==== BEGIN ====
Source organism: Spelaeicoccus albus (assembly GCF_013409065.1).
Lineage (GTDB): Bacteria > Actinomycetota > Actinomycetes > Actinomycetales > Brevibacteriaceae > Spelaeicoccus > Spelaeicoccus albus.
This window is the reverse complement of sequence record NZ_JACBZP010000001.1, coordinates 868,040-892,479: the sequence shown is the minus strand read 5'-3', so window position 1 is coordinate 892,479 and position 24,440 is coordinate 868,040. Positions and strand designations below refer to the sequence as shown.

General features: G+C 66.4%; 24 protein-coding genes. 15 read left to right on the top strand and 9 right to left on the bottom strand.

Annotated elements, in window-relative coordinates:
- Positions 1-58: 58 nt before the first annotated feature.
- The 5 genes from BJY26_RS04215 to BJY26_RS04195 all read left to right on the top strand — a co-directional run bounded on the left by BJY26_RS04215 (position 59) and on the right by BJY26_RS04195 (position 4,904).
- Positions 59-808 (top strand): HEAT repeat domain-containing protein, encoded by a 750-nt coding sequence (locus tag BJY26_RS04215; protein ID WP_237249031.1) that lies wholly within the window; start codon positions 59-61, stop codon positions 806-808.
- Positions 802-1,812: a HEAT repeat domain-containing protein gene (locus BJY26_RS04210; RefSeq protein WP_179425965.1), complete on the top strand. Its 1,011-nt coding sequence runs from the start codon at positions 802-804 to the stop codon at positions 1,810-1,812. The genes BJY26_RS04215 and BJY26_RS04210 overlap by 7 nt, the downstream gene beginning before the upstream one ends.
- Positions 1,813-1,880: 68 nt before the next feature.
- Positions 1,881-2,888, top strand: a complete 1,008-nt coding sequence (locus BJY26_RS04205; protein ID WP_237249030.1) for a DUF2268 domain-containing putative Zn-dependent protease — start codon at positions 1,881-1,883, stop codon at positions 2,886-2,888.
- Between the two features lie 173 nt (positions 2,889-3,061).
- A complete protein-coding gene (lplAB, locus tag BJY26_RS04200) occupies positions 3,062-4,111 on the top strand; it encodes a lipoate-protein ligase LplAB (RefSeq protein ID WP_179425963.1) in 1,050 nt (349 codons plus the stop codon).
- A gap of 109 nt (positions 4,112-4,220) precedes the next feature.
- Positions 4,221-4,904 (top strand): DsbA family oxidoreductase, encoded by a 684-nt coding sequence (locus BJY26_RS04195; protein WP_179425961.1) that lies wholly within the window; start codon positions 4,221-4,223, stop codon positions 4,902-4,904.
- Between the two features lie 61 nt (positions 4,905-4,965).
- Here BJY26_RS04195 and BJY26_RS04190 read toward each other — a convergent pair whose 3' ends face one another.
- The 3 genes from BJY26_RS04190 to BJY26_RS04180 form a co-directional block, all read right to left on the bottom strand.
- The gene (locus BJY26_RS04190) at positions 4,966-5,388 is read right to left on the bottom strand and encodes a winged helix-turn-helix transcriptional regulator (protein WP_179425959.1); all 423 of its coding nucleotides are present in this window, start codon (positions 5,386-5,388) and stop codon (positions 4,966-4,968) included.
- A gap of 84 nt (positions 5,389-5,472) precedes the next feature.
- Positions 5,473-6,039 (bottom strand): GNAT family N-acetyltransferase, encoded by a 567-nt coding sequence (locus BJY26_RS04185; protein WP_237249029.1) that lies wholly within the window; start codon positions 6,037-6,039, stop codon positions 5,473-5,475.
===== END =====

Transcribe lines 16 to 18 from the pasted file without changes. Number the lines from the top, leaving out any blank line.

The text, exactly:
- Between the two features lie 61 nt (positions 4,905-4,965).
- Here BJY26_RS04195 and BJY26_RS04190 read toward each other — a convergent pair whose 3' ends face one another.
- The 3 genes from BJY26_RS04190 to BJY26_RS04180 form a co-directional block, all read right to left on the bottom strand.